John Mueller also had some future advice for SEOs at SMX Virtual, stating that websites that are “technically better” will have a small advantage but overall, content is still king. 

We don’t necessarily know what 2023 will hold for SEOs but good advice is to keep on top of your technical SEO. This includes looking for things such as:

  • Ensuring your canonical URLs are set properly 
  • Setting noindex to low-quality or thin content pages that serve no purpose to the user
  • Mistakenly using parameters or session IDs 
  • Double-checking there are no crawling or indexing problems with your sitemap and robots.txt file
  • Triple checking that Googlebot can render your pages on mobile as Google move all websites to a mobile-first index.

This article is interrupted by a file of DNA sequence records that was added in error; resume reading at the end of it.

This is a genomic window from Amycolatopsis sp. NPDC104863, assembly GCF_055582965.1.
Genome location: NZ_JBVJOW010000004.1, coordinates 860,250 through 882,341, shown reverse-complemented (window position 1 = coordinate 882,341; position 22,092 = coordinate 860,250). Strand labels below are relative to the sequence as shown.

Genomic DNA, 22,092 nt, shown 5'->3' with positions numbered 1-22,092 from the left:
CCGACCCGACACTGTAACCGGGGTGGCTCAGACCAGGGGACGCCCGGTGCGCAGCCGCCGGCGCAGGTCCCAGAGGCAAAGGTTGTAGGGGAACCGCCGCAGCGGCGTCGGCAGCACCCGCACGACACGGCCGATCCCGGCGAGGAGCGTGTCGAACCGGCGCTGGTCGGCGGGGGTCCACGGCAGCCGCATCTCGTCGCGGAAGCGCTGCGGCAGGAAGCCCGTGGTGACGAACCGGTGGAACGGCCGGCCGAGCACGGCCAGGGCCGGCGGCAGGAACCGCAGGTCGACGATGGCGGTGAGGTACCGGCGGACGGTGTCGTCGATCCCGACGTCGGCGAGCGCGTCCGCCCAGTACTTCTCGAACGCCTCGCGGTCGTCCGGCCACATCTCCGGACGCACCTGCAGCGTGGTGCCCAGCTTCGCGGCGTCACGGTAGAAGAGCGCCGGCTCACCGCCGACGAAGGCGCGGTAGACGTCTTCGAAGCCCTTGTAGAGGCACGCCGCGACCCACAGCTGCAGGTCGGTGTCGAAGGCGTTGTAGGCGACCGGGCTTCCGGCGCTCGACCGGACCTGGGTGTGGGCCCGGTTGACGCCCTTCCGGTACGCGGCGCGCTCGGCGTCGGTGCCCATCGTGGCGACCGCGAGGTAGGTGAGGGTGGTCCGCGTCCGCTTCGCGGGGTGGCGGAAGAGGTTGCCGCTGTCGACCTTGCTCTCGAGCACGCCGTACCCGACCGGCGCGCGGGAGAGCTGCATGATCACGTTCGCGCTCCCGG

The Wrap Up

LSI is technology that was used in the 80s and may not hold any real significance over how Google provides users with the most relevant search queries.

There isn’t any harm in using synonyms throughout your content for the purpose of enrichment, but to suggest that the use of LSI is responsible for how Google uses semantically related words and synonyms is not necessarily helpful or correct.

Dispelling all of the misinformation regarding LSI is extremely ideal if we want to create trust amongst our readers and digital marketers.

If you do want to make strides with semantic approaches, use methods that Google have documented and understand, such as structured data, related words, context and word vectors as well as making sure the technical aspects of your site are up to scratch.

The continued spread of false information will only continue to erode the valuable information that users will receive, and that’s not what our jobs as SEOs are about.